“President Obama’s actions have vindicated the brutal behavior of the Cuban government,” he said in a statement. “Trading Mr. Gross for three convicted criminals sets an extremely dangerous precedent. It invites dictatorial and rogue regimes to use Americans serving overseas as bargaining chips.”
Other U.S. lawmakers hailed the agreement, and some even joined Gross on the plane ride to the U.S. — Rep. Chris Van Hollen, D-Md.; Sen. Patrick Leahy, D-Vt.; and Sen. Jeff Flake, R-Ariz., were on that flight. U.S. officials said Pope Francis was personally engaged in the process as well and sent separate letters to Obama and Castro this summer urging them to restart relations.
The three Cubans released are part of the so-called Cuban Five — a group of men who were part of the “Wasp Network” sent by Cuba’s then-President Fidel Castro to spy in South Florida. The men, who are hailed as heroes in Cuba, were convicted in 2001 in Miami on charges including conspiracy and failure to register as foreign agents in the U.S.
Two of the Cuban Five were previously released after finishing their sentences.
Cuba was also releasing a non-American intelligence “asset” along with Gross, according to a U.S. official. Administration officials claimed that Gross was not technically traded for the three Cubans, and that his release was humanitarian.
Obama administration officials had considered Gross’ imprisonment an impediment to improving relations with Cuba, and the surprise deal was quickly making way for rapid changes in U.S. policy.
In a statement marking the fifth anniversary of Gross’ detention earlier this month, Obama hinted that his release could lead to a thaw in relations with Cuba.
“The Cuban Government’s release of Alan on humanitarian grounds would remove an impediment to more constructive relations between the United States and Cuba,” Obama said in a statement.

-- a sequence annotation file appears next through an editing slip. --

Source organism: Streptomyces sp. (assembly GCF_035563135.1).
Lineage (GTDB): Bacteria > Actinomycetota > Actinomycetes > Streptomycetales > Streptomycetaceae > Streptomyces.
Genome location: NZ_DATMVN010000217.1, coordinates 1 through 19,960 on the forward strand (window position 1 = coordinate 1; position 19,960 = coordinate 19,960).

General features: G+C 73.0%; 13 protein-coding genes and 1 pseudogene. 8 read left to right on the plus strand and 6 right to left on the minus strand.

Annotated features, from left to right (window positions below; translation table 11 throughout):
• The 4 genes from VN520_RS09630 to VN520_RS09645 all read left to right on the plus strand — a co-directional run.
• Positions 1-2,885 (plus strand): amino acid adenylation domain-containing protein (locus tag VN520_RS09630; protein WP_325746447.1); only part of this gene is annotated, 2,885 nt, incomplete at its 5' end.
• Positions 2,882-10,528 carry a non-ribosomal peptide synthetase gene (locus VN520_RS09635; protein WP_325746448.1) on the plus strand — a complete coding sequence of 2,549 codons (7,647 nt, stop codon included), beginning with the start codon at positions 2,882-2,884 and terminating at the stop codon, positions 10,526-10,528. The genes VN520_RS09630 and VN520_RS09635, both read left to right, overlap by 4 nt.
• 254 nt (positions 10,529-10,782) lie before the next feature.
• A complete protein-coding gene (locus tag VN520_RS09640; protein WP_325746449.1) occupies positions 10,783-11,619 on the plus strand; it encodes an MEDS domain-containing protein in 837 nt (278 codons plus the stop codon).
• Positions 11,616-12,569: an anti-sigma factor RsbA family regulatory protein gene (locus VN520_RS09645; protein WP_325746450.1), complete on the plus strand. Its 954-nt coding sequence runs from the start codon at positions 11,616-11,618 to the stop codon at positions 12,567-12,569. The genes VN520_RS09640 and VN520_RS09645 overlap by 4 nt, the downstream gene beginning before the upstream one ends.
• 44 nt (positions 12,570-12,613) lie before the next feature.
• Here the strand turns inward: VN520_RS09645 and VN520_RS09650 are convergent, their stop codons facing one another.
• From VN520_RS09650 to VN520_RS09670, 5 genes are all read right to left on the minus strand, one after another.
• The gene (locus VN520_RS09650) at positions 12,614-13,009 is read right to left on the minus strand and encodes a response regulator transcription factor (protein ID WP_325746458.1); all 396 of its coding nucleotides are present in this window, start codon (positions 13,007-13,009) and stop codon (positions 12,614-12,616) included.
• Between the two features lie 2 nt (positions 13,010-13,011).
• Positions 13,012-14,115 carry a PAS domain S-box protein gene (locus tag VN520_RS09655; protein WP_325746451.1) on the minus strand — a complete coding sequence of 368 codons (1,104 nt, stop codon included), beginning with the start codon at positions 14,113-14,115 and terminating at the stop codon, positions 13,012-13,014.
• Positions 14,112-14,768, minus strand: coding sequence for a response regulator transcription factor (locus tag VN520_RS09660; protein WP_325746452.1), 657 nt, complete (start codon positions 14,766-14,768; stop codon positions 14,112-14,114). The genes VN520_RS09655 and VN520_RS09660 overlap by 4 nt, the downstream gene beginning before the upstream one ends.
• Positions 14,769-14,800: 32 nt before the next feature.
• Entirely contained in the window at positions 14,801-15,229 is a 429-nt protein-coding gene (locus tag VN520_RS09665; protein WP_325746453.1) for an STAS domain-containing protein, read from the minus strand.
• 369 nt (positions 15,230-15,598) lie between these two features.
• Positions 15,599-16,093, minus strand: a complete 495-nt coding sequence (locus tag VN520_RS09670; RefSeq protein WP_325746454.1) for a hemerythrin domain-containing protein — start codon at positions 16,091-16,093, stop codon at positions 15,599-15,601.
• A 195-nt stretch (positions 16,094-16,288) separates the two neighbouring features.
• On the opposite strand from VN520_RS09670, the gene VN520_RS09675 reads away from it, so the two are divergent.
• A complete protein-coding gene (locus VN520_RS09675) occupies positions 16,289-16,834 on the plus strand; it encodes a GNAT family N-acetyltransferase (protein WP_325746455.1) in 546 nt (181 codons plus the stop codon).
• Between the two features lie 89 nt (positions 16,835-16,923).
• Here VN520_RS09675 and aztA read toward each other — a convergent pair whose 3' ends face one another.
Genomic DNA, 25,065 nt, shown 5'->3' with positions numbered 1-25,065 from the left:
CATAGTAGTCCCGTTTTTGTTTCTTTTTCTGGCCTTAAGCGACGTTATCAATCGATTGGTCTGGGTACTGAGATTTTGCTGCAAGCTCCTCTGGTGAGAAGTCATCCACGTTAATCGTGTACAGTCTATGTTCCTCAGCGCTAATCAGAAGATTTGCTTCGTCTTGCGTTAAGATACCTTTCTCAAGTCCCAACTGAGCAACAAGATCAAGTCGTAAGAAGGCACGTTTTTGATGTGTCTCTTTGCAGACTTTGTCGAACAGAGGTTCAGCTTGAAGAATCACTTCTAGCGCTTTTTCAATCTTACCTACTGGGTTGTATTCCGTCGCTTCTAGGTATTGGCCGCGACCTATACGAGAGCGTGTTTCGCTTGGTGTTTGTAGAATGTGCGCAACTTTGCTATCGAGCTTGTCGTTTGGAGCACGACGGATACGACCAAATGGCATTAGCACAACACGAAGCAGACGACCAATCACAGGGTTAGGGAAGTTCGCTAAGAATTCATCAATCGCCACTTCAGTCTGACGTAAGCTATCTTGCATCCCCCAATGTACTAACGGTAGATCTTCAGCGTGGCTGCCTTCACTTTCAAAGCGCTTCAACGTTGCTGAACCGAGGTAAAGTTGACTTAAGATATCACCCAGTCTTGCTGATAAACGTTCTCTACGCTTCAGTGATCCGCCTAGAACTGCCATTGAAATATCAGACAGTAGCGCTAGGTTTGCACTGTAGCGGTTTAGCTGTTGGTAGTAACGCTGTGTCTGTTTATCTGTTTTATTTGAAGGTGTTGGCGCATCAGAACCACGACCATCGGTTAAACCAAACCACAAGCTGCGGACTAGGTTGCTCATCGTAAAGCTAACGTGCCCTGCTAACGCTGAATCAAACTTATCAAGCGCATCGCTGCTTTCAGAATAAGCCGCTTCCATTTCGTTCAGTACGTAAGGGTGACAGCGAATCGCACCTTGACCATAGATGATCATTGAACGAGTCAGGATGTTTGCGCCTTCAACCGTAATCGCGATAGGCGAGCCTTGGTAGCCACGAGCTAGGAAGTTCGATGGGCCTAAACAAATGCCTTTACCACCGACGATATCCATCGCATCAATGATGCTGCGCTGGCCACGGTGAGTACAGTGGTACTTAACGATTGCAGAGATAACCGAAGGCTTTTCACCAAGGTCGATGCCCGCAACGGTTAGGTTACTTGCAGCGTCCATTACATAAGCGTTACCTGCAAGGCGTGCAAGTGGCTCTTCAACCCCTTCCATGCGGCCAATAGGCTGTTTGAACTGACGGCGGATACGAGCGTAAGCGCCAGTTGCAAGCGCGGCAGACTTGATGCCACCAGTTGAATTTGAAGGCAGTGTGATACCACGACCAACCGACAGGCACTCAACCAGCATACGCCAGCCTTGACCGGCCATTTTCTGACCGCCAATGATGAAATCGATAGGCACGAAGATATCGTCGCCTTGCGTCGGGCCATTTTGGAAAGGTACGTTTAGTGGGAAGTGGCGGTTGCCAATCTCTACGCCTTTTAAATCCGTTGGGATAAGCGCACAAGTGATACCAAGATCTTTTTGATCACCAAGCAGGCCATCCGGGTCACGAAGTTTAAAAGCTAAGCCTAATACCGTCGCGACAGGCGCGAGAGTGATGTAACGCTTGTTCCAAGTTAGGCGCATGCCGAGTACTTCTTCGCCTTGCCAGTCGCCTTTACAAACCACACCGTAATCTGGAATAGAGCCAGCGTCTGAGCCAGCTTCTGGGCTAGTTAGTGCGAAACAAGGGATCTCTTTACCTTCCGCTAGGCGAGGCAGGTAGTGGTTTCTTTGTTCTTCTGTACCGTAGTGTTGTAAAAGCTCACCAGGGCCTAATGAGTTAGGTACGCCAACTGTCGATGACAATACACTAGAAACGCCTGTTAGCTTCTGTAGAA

The president has taken some steps to ease U.S. restrictions on Cuba after Raul Castro took over as president in 2010 from his ailing brother. He has sought to ease travel and financial restrictions on Americans with family in Cuba, but had resisted calls to drop the embargo. Obama raised eyebrows when he shook hands with Raul Castro at Nelson Mandela’s memorial service last year.
The release Wednesday follows years of desperate appeals by Gross and his family. His wife, Judy Gross, said earlier this year that she feared for his life, saying he might do “something drastic.”
Gross was detained in December 2009 while working to set up Internet access as a subcontractor for the U.S. government’s U.S. Agency for International Development, which does work promoting democracy in the communist country. It was his fifth trip to Cuba to work with Jewish communities on setting up Internet access that bypassed local censorship.
Cuba considers USAID’s programs illegal attempts by the U.S. to undermine its government, and Gross was tried and sentenced to 15 years in prison.
The surprise prisoner deal has echoes of the deal the U.S. cut earlier this year to secure the release of Army Sgt. Bowe Bergdahl, who had been held by the Taliban. In exchange for his release in May, the U.S. turned over five Taliban prisoners held at the Guantanamo Bay detention center.